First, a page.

Seth Rogen and James Franco may find that the popular old catch phrase, "when life gives you lemons, make lemonade," no longer applies to them. For the duo, it's likely now: "When life gives you 'Pineapple Express,' light it, take it in, hold your breath and make the most hotly anticipated comedy of the summer."
Riding high on the success of last year's comedy hits, "Knocked Up" and "Superbad," Rogen and his frequent partners in crime, writer Evan Goldberg and producer Judd Apatow, collaborated again on "Pineapple Express."
The film follows the intertwining tales of slacker Dale Denton, played by Rogen, and his pot dealer Saul, played by Franco, who are forced to work together after Dale witnesses a murder committed by the city's pot overlord, who leaves only a roach of the elusive Pineapple Express strain of marijuana as evidence.
Dale and Saul quickly realize that they aren't just paranoid, they're actually being pursued by everyone from Asian ninja drug gangs, to a crooked cop, played by Rosie Perez.
The two stars sat down with Rolling Stone movie critic Peter Travers to discuss their inspirations, influences, and the very real physical dangers of their newly-created genre on "Popcorn with Peter Travers" on ABC News Now.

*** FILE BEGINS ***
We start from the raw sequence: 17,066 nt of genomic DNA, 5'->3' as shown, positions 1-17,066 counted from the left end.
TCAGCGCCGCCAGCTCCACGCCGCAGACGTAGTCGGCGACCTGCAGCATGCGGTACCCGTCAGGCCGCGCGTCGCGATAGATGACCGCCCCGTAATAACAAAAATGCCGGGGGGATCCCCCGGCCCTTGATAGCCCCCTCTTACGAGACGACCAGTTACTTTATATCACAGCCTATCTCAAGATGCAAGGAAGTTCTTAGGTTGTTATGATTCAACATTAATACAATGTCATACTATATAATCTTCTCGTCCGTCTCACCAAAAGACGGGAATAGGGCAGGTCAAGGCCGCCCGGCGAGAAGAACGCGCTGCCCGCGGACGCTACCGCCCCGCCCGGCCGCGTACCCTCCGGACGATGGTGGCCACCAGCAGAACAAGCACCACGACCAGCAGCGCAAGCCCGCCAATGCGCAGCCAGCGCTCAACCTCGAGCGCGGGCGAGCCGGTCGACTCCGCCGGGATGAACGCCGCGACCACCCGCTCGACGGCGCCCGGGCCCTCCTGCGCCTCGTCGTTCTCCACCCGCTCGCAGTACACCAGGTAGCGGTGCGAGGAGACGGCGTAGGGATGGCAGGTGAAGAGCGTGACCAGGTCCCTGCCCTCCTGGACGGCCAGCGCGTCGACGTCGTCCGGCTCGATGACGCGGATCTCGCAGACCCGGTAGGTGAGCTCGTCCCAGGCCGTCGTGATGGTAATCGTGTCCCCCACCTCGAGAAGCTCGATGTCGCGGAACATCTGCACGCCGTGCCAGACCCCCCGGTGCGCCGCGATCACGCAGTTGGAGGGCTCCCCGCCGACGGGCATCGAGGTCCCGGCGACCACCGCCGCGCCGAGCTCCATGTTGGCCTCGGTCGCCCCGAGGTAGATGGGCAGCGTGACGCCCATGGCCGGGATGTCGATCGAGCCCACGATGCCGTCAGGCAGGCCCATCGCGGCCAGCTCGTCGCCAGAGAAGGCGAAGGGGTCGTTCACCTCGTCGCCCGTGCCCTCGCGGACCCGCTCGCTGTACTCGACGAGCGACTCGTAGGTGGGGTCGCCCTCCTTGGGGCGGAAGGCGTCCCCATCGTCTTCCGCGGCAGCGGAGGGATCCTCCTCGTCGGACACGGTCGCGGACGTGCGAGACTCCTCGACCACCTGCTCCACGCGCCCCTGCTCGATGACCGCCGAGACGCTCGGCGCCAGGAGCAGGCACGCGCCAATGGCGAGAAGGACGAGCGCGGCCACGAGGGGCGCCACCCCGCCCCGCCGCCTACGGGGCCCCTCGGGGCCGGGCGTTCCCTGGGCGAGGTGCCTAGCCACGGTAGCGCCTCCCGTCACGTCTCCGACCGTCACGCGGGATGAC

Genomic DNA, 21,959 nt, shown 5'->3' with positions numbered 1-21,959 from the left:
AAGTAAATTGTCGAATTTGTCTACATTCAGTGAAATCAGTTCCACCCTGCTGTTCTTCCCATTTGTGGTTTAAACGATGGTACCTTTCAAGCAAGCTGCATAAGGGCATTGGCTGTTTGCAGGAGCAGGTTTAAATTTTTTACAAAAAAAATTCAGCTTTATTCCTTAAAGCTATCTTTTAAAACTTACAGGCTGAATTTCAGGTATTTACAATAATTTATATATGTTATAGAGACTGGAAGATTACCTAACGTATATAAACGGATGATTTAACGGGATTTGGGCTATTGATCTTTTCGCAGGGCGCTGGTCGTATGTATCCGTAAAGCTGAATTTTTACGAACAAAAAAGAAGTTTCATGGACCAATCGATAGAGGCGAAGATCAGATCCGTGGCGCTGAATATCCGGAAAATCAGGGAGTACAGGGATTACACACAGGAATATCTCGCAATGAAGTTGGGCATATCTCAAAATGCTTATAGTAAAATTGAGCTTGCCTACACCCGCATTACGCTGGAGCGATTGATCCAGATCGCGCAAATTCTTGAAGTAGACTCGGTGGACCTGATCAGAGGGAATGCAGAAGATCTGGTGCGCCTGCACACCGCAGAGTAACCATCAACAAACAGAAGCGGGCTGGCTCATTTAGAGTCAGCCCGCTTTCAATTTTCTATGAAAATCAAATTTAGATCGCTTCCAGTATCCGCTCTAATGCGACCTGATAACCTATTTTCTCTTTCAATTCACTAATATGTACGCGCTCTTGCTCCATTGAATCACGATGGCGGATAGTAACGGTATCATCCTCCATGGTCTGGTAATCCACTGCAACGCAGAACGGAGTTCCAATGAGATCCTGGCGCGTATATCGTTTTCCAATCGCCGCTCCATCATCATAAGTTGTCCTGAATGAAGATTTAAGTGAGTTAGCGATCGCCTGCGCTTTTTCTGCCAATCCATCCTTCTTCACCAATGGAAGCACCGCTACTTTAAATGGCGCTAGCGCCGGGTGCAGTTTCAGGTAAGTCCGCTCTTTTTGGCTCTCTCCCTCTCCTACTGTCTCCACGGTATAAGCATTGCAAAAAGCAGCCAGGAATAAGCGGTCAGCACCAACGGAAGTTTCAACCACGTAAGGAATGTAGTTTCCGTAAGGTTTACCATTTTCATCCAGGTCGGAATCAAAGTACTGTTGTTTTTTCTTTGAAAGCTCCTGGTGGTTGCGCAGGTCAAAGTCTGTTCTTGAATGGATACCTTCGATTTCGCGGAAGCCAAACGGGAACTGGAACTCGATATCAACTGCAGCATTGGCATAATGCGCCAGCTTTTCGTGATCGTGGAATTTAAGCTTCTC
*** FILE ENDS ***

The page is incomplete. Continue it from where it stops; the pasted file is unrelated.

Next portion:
"Seth plays a role that I think is fairly close to himself. Except for the fact that he's a process server," Franco said. "Just read 'process server' and read it as 'screenwriter,' and then that would be Seth's life."
Franco's character uses his entrepreneurial skills to support his grandmother, affectionately referred to as Bubby.
"He's a very lonely guy being a pot dealer. It's a lonely role in life," Rogen said. "I feel like pot dealers are kind of taking a hit for society. Everyone needs weed, but no one wants to be friends with the pot dealer."
"I think it's similar to a porn star," Franco said. To which Rogen quickly added, "Everybody likes watching porn, but nobody wants to be friends with the porn star. So, it's not really fair."
While writing the screenplay for the film, Rogen drew on firsthand experience for inspiration.
"Normally (when buying weed), you want to get in and out as fast as humanly possible, because you're doing something illegal, it's unpleasant, and I get nervous really easily," he said. "I've had guys that are kind of like his character, that want you to just hang out or clearly just lonely, so they kind of engineer reasons that you need to hang out with them and not just buy weed."
Franco and Rogen's onscreen chemistry is a direct result of years of friendship. The two first met on the set of Apatow and Paul Feig's television cult classic "Freaks and Geeks" in 1998, and share an almost brotherly rapport.
"Seth likes to tell the story about how the first time he met me was actually the moment he first thought about having sex with a man. I felt the same way, but he was underage," Franco said.
"It was pre-'To Catch a Predator,'" Rogen said. "We were way ahead of that curve also."
The role of Saul the drug dealer was originally written for Rogen. In table reads and rehearsals, it came about that the opposite would work out better.
"Judd and James actually both started having the thought that it could be more interesting if we switch roles," Rogen said. "James just wanted the Saul role because it's true that's the role he would never normally get to play."